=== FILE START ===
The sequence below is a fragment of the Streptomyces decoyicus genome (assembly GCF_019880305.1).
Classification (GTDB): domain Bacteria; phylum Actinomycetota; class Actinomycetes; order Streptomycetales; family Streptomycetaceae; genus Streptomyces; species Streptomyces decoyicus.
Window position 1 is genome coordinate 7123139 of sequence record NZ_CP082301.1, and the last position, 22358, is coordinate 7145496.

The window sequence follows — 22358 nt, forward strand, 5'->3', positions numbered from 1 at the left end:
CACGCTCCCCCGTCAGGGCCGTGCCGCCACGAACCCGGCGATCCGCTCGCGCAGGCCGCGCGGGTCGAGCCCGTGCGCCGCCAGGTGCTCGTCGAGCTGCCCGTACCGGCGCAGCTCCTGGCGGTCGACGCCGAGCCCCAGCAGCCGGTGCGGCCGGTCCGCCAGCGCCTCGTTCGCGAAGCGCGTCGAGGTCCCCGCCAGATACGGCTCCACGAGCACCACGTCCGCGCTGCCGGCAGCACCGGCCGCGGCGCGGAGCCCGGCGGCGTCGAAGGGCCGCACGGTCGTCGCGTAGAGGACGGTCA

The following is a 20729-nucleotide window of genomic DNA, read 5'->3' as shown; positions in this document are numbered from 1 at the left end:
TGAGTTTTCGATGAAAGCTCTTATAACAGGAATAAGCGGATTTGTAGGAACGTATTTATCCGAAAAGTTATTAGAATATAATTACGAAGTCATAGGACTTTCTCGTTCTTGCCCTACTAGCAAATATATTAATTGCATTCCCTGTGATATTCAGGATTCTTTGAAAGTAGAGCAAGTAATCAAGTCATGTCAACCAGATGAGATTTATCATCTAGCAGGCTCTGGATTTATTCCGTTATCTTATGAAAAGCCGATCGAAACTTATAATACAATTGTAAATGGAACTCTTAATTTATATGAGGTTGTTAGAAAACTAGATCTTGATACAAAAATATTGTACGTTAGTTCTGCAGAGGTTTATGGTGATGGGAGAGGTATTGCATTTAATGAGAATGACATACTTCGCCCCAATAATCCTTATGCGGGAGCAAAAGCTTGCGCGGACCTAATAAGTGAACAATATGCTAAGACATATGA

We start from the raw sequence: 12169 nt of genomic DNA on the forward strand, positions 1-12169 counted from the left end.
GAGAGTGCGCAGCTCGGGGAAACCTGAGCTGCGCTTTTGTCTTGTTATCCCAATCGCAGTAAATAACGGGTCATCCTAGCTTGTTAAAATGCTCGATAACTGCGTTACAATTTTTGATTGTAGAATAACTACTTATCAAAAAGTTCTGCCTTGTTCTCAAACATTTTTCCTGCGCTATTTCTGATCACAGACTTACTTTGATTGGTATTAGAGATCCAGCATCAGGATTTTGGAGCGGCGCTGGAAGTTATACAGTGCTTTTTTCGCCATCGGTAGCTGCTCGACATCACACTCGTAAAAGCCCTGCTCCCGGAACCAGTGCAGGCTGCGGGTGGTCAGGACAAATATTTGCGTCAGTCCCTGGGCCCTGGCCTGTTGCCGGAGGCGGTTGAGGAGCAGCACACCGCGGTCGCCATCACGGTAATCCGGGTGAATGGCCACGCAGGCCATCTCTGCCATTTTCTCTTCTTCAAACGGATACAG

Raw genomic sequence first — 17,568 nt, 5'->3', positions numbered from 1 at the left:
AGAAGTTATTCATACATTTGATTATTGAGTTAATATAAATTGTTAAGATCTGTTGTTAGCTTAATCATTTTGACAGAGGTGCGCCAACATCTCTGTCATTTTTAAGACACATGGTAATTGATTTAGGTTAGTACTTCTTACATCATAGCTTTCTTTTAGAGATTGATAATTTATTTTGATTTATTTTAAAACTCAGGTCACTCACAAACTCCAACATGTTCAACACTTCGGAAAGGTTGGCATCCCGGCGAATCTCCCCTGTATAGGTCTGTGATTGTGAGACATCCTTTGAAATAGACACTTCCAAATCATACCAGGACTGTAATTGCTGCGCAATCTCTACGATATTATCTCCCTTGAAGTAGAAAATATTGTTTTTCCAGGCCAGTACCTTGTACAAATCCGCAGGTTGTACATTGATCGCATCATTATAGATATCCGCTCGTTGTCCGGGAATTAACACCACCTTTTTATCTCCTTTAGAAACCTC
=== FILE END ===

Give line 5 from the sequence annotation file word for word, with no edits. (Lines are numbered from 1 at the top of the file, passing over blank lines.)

CACGCTCCCCCGTCAGGGCCGTGCCGCCACGAACCCGGCGATCCGCTCGCGCAGGCCGCGCGGGTCGAGCCCGTGCGCCGCCAGGTGCTCGTCGAGCTGCCCGTACCGGCGCAGCTCCTGGCGGTCGACGCCGAGCCCCAGCAGCCGGTGCGGCCGGTCCGCCAGCGCCTCGTTCGCGAAGCGCGTCGAGGTCCCCGCCAGATACGGCTCCACGAGCACCACGTCCGCGCTGCCGGCAGCACCGGCCGCGGCGCGGAGCCCGGCGGCGTCGAAGGGCCGCACGGTCGTCGCGTAGAGGACGGTCA